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Cybersecurity

How To Protect Your Company From Cyber Attacks

It’s been a little over a year since it was announced that hackers stole the names, Social Security numbers, birth dates, addresses, and in some cases the driver licenses and credit card numbers of nearly 148 million Americans in a massive attack on the credit monitoring company, Equifax. How could a company charged with being a gatekeeper of the credit histories of millions of Americans inadvertently open its gates to credit thieves? It appears that the hack came as a result of security failures on many levels. Failures that every company or business that retains―and therefore is responsible for―customers and employees’ personally identifiable information (PII) should review and remedy, if necessary, within their own organization.

A data breach of this proportion should serve as a warning to all of us. If cybercriminals can attack a gatekeeper like Equifax, they could very well attack other business with relative ease. That’s why the Salt Lake Chamber, through its Cybersecurity Initiative, is working to make cybersecurity top of mind for all Utah businesses. The Chamber’s Cybersecurity Leadership Council has identified four steps that, when implemented, will help enhance a company’s protection and response capabilities to mitigate cyber attacks and intrusions.

Prevention

First and foremost, Equifax’s inability to protect millions of Americans’ PII comes down to the credit agency’s failure to act. In March of 2017, a cybersecurity arm of the US Department of Homeland Security, US-CERT, issued a warning about vulnerabilities in the web application software, Apache Struts. According to Equifax, it notified the company’s systems administrators about the program vulnerability, but the recipient list was outdated and the administrators who would have installed the patch never received the notice.

Aside from failing to patch the vulnerability in the Struts program, Equifax also failed to put security measures in place that would have prevented the hackers from jumping from the insecure, internet-facing systems to backend databases. Don’t let failure to prioritize cybersecurity bring down your business. Come up with a plan to protect your organization’s assets by applying security policies, reviewing and testing access control procedures, training your employees, and developing a incident response plan (IRP).

Detection

Costly delays and crucial errors caused Equifax to remain unprotected from the Apache Struts vulnerability for months. It wasn’t until a week after the warning about the Struts vulnerability that the company ran a series of scans to identify any vulnerable systems, but the scans failed to reveal any problems. On top of that, a digital certificate that was used to authenticate computer servers and systems and inspect network traffic had expired about 10 months before the breach occurred.

Timely detection of a compromised system or device is crucial to properly secure your company from hackers and other cyber threats. Be sure your business or company has a thorough intrusion detection system (IDS) in place. IDS’ take into account known threats and intruder types, methods and processes used and, when necessary, can sound alarms and notifications.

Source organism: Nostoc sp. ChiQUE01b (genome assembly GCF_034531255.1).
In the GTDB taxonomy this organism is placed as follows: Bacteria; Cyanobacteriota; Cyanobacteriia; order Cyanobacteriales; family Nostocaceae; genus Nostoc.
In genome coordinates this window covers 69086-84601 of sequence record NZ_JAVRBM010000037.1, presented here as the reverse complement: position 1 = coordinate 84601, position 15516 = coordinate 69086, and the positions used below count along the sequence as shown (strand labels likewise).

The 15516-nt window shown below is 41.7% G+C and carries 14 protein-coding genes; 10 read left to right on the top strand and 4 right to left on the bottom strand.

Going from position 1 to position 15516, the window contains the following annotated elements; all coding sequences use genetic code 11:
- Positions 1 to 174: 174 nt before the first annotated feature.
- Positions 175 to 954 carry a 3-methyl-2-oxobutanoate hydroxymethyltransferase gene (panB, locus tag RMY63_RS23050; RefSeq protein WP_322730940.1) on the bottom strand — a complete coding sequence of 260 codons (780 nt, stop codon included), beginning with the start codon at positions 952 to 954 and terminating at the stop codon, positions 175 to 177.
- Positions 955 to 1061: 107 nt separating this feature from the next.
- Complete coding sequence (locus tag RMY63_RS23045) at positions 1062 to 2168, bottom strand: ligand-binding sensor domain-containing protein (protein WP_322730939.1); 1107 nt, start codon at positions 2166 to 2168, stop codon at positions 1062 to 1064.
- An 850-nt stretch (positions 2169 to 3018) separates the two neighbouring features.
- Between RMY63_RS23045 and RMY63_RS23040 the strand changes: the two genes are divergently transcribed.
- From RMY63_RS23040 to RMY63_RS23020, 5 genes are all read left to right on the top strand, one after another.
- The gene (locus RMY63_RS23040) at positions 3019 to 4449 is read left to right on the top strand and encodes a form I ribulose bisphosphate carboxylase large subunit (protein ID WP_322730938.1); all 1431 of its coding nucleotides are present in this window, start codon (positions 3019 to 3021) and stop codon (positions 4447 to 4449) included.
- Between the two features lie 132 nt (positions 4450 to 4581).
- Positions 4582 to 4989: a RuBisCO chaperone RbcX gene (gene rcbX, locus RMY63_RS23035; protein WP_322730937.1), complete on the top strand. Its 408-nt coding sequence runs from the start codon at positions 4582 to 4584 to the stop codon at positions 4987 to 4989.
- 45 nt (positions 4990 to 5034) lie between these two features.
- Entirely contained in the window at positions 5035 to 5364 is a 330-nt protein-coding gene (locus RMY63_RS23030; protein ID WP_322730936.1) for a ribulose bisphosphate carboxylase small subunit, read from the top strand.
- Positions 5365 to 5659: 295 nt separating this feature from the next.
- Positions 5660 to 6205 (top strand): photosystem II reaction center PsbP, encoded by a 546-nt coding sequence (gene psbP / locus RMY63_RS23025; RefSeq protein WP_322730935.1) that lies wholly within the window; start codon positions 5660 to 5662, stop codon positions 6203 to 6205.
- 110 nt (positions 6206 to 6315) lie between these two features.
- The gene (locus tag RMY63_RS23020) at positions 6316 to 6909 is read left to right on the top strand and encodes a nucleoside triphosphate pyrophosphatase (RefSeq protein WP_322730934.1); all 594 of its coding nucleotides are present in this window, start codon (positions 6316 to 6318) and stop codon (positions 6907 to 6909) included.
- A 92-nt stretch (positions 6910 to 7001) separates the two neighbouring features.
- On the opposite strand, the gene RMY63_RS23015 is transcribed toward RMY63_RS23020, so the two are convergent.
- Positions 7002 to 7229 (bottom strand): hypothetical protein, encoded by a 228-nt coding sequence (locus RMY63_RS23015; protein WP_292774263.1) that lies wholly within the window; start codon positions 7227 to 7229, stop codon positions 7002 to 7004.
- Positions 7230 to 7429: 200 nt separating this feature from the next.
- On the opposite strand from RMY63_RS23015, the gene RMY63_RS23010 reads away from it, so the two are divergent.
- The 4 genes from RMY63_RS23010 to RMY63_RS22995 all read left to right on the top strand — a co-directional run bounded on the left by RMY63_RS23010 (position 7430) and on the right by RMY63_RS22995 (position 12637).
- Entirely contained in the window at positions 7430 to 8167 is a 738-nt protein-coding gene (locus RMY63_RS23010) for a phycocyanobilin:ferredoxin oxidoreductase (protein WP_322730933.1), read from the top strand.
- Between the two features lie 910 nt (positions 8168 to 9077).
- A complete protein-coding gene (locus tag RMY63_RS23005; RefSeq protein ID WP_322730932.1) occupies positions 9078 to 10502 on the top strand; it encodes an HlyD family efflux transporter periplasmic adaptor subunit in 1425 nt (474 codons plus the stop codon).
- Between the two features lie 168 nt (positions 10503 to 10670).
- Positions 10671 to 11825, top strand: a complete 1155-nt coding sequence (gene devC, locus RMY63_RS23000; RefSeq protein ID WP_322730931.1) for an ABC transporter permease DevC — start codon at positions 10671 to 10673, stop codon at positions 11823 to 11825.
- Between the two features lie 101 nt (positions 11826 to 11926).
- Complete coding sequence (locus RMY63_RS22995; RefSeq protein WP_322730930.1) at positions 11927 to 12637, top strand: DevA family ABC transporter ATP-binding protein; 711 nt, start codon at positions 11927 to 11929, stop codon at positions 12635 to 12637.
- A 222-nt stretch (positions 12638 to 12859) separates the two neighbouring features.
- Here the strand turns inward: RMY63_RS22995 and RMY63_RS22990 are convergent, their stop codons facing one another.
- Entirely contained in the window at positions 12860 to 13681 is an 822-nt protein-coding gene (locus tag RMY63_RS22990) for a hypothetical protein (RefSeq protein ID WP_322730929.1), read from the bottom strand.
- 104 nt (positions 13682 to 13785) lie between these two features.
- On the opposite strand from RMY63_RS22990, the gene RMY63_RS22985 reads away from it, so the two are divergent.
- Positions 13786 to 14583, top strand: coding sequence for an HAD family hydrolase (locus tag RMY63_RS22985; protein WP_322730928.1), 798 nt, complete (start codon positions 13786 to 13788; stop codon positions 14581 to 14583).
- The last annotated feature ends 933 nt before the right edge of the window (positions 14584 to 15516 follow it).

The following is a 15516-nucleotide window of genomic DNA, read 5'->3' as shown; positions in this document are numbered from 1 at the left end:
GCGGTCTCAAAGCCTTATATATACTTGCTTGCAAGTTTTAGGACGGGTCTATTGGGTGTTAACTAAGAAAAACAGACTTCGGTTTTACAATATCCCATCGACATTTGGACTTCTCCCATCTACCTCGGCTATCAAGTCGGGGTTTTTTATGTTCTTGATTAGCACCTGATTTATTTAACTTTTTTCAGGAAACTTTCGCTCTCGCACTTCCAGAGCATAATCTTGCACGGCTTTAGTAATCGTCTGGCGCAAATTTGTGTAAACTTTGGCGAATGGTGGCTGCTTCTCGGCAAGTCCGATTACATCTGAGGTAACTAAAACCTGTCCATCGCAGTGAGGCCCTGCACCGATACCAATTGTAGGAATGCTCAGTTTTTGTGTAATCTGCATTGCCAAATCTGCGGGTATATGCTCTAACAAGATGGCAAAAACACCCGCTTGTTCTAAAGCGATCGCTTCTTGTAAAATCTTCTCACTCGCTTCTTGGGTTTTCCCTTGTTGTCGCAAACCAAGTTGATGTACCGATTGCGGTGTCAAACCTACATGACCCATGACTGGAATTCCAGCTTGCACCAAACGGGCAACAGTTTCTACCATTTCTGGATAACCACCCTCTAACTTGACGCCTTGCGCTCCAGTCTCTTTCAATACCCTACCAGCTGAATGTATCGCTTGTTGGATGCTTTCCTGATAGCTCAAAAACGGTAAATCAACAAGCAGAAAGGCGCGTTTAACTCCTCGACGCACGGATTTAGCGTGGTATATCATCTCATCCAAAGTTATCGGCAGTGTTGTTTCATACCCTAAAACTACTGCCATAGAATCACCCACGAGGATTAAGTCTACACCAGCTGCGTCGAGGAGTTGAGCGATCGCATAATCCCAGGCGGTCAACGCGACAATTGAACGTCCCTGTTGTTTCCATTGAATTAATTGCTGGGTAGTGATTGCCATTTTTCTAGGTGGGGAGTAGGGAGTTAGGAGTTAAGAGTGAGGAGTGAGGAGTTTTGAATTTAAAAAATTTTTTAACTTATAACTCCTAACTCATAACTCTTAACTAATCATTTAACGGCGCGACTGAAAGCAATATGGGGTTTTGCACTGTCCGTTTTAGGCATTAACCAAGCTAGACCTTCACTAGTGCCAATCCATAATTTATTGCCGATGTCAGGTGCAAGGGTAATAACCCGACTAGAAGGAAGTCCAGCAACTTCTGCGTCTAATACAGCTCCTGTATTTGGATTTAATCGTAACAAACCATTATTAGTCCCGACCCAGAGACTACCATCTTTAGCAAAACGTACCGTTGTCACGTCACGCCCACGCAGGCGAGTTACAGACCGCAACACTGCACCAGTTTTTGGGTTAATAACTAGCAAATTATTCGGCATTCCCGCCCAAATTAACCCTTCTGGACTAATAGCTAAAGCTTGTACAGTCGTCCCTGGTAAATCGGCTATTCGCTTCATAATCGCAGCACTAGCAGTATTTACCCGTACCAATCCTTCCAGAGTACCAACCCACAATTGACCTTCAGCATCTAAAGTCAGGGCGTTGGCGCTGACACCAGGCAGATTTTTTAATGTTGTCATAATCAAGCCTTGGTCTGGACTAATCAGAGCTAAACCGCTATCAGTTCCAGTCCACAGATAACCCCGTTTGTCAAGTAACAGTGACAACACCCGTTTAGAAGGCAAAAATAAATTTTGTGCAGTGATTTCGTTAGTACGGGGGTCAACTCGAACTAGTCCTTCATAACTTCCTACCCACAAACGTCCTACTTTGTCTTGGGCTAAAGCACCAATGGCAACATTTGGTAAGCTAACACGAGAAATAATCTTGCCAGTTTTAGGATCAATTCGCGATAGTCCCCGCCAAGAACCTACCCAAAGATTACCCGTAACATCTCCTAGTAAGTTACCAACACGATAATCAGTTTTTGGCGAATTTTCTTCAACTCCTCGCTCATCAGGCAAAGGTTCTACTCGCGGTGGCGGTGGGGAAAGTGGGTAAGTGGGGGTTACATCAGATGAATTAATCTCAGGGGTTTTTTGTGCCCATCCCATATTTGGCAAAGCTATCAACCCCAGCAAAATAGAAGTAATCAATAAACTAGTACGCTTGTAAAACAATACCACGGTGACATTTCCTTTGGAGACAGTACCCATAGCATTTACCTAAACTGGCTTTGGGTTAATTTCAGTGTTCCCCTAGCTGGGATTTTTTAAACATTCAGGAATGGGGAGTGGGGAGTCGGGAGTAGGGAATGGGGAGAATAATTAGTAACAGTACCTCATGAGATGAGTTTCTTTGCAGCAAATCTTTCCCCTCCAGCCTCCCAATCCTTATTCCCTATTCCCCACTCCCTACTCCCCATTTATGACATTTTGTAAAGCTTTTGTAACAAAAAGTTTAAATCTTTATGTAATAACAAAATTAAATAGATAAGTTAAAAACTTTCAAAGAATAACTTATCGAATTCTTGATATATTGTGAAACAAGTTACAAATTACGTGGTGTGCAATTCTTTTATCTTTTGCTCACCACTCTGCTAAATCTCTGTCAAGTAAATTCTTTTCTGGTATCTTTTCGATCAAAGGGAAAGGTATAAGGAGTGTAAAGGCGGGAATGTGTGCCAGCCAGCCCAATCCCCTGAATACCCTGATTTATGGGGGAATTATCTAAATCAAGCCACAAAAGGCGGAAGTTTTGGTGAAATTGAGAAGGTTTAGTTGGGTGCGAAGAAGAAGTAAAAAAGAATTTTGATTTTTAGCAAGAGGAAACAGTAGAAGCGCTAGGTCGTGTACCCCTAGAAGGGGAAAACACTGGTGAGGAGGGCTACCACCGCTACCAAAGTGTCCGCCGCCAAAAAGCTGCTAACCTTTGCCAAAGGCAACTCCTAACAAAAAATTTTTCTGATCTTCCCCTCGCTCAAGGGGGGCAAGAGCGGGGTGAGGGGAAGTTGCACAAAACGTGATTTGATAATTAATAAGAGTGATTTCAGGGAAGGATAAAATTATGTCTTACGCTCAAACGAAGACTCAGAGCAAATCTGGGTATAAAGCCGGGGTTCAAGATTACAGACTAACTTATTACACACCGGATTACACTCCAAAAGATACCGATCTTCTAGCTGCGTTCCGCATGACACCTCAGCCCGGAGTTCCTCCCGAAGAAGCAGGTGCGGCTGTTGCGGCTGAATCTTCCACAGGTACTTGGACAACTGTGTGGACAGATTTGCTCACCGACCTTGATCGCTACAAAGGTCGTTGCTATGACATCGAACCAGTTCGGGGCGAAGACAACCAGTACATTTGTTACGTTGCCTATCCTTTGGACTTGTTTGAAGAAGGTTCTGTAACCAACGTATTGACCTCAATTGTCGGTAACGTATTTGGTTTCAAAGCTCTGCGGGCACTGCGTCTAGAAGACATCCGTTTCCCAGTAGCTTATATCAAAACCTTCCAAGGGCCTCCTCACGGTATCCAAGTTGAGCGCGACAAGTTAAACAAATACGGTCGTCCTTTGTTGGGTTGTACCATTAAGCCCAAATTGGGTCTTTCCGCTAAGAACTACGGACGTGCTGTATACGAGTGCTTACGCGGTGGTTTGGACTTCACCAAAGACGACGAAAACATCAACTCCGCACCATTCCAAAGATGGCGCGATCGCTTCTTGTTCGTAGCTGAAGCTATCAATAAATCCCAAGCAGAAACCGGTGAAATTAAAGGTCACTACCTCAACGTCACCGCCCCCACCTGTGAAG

Response

Attempting to come up with a response plan in the middle of a cyber attack is a recipe for disaster. Having a well-established cybersecurity IRP is your organization’s best defense against a breach or cyber attack. This IRP will not only serve as a roadmap for how your business should respond during and after a cybersecurity incident, but it also serves as a proactive plan that can help your organization prevent an attack by monitoring and securing assets.

While Equifax did have an IRP, it was outdated and therefore ineffective. The federal investigation into Equifax’s breach showed portions of the company’s IRP had not been updated in over three years. The National Institute of Standards and Technology (NIST) recommends that cybersecurity IRP should be a living document that is continuously updated so that it remains relevant and effective.

Recovery

Security takes re-evaluation. Following a cybersecurity incident, organizations should review what took place, discuss how it was handled, and make any necessary changes to prevent a similar event from occurring in the future. 

According to the GAO report, Equifax is taking steps to remedy the many factors in which it failed by implementing a new management process to identify and patch software vulnerabilities and then confirm the fixes have been made.  Equifax also plans to utilize new tools to monitor network traffic and detect any malicious activity.

As the digital world continues to evolve so do threats of cyber attacks; the scope, size, and impact of which also continue to grow. The more connected companies are, and the more collaboration they have with a broader network of partners, the greater the cybersecurity risks become. So while keeping on top of emerging security and privacy threats is challenging, time-consuming and at times expensive, it’s more critical than ever before.